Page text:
Do you love Living With The Land at Epcot? I don’t know what it is about this quiet, little boat ride that holds my attention. Maybe it’s the fact that it’s one of the few attractions that still feels like the Epcot from my childhood. The Behind The Seeds Tour at Epcot offers guests the chance to walk through the greenhouses seen on the boat ride and take a closer look. While just taking a stroll through this location is worth the price of admission, the tour offers some great “edutainment” about the future of gardening.
To sign up you simply need to purchase tickets at the desk in the Soarin’ boarding area. We’ve done the first tour of the day in the past for fear they would sell out. However, this time we showed up just 30 minutes before the last tour of the day and were able to join with no issue. Then we just had to meet back by the desk five minutes before our tour time. The below information contains lots of spoilers about the tour. If you’d like to be surprised, you might want to scroll down to the bottom past the numbered sections.
The tour begins when your guide whisks you to a backstage location to explain the tour rules. First, guests are encouraged to ask as many questions as they can. Your tour guide is normally an intern here on the college program with a shocking amount of botany knowledge. I was very impressed with our guide and the frequent questions she was able to answer! Rule number two is that photography is not only allowed, it’s encouraged! I was excited about that one because I often get lectures on tours because they see my big camera coming. It was nice to be welcomed despite the fact that we were in backstage areas. The final rule is the most important: do not touch any plants. This one seemed obvious to me, but what I hadn’t thought of the reason they make this request. In the greenhouse they have exotic plants from all over the world that many people have never been exposed to, and likely will never be exposed to again. The Behind The Seeds Tour at Epcot is not a great time to find out you’re wildly allergic to some rare plant! So that no touching request is just as much to protect you as it is the plants.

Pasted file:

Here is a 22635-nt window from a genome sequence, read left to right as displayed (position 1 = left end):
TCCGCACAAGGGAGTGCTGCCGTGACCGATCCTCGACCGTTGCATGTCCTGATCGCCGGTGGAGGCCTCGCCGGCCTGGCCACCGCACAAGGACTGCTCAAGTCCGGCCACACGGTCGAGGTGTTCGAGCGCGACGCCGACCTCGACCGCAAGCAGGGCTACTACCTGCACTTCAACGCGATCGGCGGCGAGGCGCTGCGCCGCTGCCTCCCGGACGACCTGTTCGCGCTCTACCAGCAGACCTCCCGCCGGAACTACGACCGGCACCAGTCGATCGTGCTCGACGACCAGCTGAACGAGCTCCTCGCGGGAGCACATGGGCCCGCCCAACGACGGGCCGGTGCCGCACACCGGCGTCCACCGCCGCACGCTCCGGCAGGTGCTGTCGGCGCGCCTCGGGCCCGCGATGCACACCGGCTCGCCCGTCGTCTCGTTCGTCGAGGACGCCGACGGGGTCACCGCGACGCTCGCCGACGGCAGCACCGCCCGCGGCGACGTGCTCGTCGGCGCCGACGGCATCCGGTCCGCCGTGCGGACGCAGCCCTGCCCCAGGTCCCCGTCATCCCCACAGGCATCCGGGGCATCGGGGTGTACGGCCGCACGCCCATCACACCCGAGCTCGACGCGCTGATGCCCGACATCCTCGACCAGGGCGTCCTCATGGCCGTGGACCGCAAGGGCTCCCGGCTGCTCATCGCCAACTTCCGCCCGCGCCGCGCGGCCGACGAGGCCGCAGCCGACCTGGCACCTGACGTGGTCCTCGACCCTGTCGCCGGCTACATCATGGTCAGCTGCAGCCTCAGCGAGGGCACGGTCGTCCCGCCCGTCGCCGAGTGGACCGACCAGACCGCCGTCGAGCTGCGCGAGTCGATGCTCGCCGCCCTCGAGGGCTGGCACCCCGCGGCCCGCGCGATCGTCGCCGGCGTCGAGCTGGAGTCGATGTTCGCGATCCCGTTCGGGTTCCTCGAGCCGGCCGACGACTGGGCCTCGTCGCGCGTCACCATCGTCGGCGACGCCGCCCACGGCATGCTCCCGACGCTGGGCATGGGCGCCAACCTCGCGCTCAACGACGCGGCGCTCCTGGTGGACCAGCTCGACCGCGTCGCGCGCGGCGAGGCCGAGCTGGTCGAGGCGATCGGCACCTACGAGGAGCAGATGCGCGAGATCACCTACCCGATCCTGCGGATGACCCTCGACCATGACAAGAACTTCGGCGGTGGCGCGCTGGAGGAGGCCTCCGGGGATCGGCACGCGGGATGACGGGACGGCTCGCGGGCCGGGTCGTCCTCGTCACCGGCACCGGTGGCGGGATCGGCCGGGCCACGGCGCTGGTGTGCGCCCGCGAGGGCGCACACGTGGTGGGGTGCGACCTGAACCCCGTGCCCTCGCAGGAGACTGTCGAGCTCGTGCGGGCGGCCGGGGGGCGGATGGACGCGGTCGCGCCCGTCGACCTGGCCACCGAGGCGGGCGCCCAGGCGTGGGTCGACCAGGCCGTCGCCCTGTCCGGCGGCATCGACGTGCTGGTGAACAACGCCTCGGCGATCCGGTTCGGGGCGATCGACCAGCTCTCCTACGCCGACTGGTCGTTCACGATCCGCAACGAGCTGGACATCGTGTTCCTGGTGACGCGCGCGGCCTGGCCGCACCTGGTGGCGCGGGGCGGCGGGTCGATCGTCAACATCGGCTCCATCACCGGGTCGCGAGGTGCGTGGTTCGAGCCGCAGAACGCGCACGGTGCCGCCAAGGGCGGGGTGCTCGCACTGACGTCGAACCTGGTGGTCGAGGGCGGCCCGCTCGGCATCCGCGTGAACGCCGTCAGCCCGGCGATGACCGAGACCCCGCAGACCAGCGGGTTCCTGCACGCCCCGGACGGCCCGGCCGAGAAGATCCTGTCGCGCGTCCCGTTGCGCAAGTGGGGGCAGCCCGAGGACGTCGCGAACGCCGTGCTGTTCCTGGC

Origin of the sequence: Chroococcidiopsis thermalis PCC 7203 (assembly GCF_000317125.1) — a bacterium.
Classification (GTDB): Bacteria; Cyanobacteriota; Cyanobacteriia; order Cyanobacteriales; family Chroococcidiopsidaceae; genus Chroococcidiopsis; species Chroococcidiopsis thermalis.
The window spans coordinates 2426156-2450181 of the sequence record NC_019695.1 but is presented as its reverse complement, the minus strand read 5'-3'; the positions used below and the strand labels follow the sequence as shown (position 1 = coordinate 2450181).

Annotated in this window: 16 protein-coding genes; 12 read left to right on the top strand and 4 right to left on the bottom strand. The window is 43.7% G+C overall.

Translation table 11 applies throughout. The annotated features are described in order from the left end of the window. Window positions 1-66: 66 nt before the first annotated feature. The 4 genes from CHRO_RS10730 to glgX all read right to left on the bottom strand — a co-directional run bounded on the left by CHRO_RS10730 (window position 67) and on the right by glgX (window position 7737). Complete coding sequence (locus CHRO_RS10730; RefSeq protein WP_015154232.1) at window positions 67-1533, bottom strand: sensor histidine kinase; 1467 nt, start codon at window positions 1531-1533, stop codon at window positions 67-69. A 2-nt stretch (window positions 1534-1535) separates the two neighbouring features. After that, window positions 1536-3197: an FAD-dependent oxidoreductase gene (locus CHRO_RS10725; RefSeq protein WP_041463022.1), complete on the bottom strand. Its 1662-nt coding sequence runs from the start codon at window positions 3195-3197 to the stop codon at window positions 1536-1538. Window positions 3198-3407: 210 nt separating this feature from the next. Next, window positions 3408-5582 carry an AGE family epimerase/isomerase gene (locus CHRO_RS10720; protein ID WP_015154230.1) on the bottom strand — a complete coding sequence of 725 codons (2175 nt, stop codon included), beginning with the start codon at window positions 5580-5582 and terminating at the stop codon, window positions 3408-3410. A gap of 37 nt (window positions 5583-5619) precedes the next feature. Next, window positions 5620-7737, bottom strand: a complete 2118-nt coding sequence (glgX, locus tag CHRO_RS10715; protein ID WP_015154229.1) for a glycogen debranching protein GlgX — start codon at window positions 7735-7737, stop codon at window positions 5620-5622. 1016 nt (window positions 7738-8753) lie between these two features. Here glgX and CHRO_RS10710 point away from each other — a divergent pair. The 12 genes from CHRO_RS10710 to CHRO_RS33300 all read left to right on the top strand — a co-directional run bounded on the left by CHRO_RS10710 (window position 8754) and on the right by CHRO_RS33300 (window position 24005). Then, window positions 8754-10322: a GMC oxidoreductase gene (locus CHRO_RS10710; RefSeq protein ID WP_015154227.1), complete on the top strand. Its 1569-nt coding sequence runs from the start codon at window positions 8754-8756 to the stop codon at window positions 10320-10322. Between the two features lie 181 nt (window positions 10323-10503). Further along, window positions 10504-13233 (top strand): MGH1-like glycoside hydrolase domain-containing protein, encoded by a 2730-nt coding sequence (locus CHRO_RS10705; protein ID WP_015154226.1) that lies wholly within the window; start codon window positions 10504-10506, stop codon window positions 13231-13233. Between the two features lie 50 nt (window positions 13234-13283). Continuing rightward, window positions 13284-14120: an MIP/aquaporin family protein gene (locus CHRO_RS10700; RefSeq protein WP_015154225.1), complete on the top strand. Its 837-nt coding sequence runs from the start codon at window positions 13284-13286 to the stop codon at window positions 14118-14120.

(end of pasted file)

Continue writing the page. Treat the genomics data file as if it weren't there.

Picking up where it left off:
1) After the rules are out of the way you’re off to your first stop: Pests. In this room we learned about the pests that frequent the area and the different methods to dispose of them. Of course, at Epcot they’re using natural ways to defend the plants. In this case, that means releasing various bugs into the greenhouse that are beneficial to the plants but deadly to the pests. We learned about the program to breed beneficial insects at Epcot and were able to see lots of the bugs up close. (Some were even passed around.) If anyone in your party is very afraid of bugs, this might be a tough part of the tour. But they are very small, and you’re only in there for a few minutes.
2) Next we headed to the biotechnology lab. In this area there was a very interesting lecture on plant cloning. Looking into the lab, there were hundreds of little tubes full of plants. The area is very sterile, and guests are only allowed to view it through glass. Apologies for the photo: the glare on the glass was terrible. I learned that this is where they make those little plants that sprout in clear gel that are for sale in the various gift shops all over property!